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Important Enough for It's Own Thread.... Energy

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This picture shows how shallow people are who are against the petroleum industry.  Note the covering on her sign and of course her outerwear that is def. not organic.  


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The numbers show our green obsession is hurting Canada


  • Calgary Sun
  • 17 Nov 2019
img?regionKey=rdyZ6ntFjSK4hVQOF%2bNt%2bg%3d%3dGETTYIMAGES Coal mining at an open pit.

The latest numbers on economic productivity in Canada are extremely disappointing. And with the Liberals back in power, the numbers are about to get worse, especially considering that the Trudeau government is now held in office by three anti-development parties — the NDP, Greens and Bloc Quebecois.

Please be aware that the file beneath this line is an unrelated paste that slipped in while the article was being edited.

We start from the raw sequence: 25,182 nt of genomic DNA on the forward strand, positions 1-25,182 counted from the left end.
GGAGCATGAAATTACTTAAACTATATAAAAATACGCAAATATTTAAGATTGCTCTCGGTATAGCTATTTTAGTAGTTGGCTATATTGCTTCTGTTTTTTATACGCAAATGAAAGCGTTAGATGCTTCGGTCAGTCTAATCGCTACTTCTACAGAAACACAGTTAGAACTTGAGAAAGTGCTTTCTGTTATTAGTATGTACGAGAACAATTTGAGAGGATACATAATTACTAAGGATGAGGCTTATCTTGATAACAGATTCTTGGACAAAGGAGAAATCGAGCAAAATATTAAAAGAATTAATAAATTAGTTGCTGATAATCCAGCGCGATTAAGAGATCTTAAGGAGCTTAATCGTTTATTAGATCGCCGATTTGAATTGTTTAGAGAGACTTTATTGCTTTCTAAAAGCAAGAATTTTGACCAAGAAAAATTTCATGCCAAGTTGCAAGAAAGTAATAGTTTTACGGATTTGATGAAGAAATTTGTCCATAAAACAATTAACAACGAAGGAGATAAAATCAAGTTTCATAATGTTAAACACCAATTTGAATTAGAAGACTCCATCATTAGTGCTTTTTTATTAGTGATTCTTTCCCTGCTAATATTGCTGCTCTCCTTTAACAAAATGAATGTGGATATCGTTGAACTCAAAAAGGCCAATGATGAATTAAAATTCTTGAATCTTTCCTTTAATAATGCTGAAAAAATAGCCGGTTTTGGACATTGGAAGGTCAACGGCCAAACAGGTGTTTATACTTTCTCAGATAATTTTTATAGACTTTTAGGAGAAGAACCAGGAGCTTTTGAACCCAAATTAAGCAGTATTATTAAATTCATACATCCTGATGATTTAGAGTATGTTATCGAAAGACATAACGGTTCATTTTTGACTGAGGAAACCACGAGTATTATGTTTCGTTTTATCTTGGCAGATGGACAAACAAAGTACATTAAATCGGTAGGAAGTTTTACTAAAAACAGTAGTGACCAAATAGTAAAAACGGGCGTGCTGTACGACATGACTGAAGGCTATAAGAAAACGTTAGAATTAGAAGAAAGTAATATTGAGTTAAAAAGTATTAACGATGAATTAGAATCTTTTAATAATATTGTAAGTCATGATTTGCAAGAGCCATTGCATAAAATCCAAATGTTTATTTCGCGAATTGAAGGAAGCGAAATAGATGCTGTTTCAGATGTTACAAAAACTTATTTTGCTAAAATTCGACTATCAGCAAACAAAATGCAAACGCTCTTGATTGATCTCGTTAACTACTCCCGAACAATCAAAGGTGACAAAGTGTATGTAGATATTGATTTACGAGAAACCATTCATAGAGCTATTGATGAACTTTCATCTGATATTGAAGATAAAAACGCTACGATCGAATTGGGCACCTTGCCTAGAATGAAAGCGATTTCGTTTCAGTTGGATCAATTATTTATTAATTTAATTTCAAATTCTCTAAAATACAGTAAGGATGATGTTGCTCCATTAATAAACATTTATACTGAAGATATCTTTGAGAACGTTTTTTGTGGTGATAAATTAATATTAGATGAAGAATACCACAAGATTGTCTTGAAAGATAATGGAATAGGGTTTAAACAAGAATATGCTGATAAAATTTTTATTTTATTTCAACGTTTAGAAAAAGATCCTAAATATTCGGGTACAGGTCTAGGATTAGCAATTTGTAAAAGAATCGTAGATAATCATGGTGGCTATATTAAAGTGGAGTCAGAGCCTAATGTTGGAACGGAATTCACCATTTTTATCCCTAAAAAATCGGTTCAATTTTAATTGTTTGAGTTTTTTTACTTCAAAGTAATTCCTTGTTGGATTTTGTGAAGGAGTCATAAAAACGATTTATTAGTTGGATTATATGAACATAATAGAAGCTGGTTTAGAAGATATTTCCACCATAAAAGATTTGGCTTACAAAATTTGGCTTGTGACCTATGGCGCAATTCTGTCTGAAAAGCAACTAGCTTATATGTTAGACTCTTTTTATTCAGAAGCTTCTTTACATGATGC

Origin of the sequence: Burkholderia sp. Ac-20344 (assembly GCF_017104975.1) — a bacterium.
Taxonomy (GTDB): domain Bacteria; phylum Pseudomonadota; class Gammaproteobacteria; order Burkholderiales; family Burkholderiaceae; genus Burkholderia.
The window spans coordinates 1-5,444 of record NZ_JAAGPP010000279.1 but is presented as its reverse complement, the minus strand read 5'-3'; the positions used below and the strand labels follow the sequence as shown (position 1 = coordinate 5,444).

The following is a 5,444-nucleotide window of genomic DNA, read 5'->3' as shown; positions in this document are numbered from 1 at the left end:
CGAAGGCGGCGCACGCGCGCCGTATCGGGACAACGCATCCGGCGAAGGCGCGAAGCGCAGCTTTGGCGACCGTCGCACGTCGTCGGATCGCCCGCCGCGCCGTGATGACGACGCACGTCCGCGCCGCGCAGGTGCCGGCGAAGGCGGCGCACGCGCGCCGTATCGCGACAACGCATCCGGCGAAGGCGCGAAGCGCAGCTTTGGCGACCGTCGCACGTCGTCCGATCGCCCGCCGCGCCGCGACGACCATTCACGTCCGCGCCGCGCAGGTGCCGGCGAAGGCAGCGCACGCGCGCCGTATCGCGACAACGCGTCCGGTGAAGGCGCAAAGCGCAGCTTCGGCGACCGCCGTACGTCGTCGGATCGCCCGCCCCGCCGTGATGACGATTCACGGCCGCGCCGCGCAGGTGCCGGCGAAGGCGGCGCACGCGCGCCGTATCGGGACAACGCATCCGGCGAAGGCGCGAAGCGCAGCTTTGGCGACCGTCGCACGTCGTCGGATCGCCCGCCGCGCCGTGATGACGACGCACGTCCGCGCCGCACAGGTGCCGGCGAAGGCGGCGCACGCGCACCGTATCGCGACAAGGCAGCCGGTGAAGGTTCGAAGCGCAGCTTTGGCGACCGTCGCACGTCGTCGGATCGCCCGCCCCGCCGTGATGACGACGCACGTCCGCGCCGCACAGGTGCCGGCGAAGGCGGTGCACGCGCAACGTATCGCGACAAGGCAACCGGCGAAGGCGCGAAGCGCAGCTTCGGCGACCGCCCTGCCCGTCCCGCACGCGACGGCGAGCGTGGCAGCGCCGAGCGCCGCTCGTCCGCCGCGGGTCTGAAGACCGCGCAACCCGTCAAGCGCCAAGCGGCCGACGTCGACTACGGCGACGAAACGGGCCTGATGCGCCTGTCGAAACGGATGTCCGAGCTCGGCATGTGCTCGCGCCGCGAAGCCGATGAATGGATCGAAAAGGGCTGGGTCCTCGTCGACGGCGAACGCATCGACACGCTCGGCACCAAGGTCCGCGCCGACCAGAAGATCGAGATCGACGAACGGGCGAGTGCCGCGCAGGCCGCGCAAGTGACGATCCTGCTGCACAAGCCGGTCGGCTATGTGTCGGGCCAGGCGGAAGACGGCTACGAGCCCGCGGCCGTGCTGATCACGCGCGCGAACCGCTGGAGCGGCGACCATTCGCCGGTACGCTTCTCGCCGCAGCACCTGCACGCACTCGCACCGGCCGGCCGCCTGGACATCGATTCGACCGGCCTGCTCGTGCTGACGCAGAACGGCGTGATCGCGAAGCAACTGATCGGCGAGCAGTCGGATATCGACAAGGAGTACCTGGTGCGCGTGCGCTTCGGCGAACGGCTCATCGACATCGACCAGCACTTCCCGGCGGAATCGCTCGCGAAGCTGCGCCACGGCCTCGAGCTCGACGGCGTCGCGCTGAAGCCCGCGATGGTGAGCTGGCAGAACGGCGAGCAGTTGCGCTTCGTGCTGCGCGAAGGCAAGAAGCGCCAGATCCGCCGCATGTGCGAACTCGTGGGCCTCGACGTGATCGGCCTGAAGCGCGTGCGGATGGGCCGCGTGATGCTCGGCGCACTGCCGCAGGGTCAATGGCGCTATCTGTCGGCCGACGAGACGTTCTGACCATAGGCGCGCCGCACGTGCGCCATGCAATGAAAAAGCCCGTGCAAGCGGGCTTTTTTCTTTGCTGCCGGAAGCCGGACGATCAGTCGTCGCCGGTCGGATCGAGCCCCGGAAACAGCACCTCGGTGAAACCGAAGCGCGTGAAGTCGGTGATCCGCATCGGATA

Even our “have” provinces fall far behind the top American states. And Canada’s poorest — the three Maritime provinces — are at or below the lowest state, Mississippi.

According to work done by Trevor Tombe, a University of Calgary economist, Alberta is Canada’s wealthiest province with a per capita GDP of $64,000 USD. Yet that is behind 16 American states. Indeed, Alberta is a full 25% below the richest American jurisdiction — New York state at $86,000.

Perhaps more concerning, though, is the plight of Ontario. Once the economic engine of the country and home to 40% of our national population, Ontario’s annual,

Who is funding the militant illegal immigrant youth army of thousands of entitled “Dreamers” that marched to Washington, D.C., for the Supreme Court hearing this week on President Barack Obama’s unconstitutional amnesty program?

Follow the money; find the truth. I’ve got the “Open Borders Inc.” breakdown for you of so-called DACA financiers and enablers on both sides of the political spectrum. Call them what they are: the “American Students Last” lobby.